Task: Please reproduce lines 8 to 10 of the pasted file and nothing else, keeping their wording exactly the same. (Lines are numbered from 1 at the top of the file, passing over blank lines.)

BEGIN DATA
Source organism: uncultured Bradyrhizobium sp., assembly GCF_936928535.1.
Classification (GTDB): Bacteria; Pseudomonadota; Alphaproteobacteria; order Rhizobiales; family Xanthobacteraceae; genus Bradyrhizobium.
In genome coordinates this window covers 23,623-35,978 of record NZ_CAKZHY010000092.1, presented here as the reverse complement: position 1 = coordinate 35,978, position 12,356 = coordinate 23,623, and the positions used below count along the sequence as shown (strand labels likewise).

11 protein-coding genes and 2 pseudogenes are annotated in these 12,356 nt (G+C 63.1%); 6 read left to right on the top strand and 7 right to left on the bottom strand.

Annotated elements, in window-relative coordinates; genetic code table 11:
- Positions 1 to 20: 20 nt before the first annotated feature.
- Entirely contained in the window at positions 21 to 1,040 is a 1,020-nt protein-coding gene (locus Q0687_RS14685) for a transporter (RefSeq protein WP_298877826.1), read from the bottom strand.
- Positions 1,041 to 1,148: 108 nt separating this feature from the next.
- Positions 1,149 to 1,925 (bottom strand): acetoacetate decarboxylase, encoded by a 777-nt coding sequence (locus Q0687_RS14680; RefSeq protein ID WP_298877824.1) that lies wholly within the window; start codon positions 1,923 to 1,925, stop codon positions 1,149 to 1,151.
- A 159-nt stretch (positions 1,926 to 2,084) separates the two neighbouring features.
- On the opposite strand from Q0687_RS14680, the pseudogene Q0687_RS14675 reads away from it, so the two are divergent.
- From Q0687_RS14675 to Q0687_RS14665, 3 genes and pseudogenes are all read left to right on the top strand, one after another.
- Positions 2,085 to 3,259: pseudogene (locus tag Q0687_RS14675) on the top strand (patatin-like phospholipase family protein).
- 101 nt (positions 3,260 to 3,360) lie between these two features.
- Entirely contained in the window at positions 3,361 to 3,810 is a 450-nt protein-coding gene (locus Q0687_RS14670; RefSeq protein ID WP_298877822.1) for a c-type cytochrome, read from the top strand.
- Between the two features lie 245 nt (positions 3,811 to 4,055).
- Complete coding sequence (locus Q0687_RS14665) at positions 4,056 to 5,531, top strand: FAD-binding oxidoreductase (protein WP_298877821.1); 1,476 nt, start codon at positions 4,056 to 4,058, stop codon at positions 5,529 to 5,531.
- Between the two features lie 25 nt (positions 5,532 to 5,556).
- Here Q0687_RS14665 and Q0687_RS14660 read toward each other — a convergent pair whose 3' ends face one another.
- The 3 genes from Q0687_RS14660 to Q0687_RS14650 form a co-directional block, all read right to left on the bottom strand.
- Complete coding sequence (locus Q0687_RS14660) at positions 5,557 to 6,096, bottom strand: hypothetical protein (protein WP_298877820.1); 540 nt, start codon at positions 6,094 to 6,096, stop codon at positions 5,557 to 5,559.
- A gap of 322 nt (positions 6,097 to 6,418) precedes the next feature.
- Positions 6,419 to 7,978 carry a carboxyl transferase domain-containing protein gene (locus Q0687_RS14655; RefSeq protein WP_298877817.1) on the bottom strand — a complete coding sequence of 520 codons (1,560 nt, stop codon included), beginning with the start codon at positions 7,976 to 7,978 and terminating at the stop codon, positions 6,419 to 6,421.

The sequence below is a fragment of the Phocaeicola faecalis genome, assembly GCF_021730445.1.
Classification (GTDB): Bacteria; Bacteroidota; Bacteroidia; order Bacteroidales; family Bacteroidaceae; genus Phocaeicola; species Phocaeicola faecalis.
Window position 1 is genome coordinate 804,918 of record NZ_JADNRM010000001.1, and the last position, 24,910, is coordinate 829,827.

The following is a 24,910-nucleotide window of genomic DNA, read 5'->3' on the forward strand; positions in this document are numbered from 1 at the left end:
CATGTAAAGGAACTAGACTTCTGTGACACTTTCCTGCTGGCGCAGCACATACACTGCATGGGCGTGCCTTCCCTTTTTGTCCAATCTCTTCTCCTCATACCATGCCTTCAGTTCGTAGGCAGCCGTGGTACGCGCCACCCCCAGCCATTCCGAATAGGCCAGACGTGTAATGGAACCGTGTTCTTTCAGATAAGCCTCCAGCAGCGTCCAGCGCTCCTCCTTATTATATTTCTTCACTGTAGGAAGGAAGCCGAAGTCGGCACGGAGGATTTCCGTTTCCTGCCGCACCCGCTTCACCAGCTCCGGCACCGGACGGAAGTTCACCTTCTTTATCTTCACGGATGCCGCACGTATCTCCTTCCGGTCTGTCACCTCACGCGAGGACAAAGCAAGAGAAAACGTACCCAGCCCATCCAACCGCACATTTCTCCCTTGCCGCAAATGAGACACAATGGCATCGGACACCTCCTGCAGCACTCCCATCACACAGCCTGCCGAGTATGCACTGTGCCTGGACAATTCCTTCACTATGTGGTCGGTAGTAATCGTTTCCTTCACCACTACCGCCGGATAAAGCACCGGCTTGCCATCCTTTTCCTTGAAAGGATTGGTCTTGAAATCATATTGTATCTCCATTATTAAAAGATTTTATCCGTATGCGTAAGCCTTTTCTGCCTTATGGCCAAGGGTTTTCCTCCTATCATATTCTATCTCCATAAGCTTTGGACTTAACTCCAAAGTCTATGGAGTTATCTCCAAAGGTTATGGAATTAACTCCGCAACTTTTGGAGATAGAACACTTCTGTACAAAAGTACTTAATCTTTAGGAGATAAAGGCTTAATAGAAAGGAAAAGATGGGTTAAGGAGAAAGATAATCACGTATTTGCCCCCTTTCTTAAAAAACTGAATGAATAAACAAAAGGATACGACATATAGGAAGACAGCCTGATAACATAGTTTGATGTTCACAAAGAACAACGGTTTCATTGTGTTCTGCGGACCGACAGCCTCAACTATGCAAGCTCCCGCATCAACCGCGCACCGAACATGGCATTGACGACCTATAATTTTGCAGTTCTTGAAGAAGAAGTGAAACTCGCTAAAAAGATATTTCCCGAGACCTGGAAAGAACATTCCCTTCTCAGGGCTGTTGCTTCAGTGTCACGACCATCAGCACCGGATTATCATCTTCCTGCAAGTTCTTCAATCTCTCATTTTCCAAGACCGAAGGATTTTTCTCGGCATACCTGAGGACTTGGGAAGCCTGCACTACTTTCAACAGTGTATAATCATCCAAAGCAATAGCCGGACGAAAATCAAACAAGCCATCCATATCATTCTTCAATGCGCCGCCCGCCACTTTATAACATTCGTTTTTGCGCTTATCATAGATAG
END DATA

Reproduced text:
- Positions 1,041 to 1,148: 108 nt separating this feature from the next.
- Positions 1,149 to 1,925 (bottom strand): acetoacetate decarboxylase, encoded by a 777-nt coding sequence (locus Q0687_RS14680; RefSeq protein ID WP_298877824.1) that lies wholly within the window; start codon positions 1,923 to 1,925, stop codon positions 1,149 to 1,151.
- A 159-nt stretch (positions 1,926 to 2,084) separates the two neighbouring features.